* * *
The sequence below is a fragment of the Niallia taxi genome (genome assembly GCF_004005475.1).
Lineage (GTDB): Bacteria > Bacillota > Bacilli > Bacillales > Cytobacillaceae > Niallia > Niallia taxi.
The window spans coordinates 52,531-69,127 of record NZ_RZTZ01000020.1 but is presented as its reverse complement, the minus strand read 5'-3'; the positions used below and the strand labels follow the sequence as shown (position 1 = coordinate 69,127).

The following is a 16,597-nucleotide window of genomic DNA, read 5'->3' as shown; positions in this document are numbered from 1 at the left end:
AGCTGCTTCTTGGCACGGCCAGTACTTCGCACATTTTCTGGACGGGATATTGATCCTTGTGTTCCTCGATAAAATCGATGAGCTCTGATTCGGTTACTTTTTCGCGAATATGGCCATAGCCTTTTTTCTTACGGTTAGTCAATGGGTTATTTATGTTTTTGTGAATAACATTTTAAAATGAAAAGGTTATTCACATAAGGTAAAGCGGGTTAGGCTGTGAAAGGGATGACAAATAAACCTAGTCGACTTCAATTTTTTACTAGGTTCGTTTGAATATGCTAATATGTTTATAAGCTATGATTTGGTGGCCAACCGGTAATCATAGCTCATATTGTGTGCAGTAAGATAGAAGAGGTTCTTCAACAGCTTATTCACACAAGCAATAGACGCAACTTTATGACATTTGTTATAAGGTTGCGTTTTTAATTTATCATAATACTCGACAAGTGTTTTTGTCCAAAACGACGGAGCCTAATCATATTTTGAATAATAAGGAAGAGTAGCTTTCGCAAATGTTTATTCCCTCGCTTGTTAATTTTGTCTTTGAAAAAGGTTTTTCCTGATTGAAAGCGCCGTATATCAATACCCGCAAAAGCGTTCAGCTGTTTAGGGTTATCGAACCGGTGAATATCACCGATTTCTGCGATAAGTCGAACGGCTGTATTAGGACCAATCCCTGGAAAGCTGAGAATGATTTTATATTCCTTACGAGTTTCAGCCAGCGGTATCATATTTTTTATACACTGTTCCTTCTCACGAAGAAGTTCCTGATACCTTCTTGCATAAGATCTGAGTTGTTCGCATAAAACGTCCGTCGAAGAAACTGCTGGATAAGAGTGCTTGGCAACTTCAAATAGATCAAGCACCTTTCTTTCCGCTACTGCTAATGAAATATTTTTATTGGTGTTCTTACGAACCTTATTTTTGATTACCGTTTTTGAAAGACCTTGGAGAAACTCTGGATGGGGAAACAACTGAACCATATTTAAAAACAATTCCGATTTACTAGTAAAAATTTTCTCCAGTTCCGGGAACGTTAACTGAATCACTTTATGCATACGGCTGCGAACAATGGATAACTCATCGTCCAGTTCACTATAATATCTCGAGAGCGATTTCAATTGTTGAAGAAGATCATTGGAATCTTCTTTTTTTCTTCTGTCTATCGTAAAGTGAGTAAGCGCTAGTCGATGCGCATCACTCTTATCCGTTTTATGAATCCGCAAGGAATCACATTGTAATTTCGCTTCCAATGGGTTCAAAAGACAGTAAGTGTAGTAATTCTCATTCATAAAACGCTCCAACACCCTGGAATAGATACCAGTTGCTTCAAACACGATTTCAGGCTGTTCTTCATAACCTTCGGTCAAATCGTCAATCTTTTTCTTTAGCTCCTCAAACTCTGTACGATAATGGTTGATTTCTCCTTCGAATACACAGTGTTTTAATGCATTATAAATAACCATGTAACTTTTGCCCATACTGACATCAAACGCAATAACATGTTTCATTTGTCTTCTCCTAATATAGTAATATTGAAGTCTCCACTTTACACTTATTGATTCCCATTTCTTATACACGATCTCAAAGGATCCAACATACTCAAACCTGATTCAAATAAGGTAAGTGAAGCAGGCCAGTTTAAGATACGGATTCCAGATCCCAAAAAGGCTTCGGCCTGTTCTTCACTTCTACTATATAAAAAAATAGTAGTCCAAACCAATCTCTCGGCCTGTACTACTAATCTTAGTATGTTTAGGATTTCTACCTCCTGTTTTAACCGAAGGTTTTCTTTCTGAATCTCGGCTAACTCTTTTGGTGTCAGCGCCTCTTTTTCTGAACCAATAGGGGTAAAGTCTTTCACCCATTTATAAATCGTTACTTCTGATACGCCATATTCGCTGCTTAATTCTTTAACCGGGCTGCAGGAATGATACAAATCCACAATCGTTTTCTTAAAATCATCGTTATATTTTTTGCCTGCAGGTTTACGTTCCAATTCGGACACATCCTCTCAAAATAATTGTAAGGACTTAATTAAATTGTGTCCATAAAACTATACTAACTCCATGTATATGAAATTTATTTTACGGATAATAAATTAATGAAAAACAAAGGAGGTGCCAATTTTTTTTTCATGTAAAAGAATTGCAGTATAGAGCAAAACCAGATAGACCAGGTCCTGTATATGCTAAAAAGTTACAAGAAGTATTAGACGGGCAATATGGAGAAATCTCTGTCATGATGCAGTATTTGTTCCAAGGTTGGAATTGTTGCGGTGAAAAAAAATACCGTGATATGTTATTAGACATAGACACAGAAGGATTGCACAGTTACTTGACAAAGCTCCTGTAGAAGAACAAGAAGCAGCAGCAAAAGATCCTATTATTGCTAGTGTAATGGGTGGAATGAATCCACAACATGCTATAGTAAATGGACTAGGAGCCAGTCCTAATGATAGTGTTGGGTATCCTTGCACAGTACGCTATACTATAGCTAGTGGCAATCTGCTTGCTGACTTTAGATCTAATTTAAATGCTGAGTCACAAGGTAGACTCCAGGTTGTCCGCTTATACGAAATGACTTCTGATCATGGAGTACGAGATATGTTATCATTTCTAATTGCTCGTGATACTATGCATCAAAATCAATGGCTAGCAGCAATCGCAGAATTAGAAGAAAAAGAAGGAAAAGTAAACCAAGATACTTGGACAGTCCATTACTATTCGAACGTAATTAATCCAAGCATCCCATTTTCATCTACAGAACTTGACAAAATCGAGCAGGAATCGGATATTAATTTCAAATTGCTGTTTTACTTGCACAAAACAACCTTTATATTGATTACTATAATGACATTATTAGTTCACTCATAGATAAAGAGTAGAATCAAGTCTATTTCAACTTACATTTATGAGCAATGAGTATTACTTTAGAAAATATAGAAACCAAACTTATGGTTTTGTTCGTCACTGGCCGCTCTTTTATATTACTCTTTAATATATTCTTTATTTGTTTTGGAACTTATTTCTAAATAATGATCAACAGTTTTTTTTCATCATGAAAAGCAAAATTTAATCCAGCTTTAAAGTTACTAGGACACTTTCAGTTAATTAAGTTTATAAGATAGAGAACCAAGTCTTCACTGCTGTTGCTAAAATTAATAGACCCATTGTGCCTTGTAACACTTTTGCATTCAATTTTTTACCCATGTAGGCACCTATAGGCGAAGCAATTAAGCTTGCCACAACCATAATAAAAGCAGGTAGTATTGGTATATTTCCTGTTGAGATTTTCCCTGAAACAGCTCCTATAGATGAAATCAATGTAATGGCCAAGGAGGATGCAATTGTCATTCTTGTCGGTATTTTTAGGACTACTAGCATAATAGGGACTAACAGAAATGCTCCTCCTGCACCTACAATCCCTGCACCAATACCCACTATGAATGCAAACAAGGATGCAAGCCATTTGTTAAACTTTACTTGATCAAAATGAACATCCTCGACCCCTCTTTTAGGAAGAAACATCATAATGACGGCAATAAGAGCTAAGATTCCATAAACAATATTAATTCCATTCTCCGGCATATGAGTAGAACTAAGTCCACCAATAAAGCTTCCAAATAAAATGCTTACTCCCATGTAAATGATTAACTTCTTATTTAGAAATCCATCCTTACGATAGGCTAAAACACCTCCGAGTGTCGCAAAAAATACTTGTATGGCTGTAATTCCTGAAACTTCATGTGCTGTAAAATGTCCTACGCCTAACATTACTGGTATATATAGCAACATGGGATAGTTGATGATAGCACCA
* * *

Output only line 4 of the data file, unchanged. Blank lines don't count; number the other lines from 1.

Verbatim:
The following is a 16,597-nucleotide window of genomic DNA, read 5'->3' as shown; positions in this document are numbered from 1 at the left end: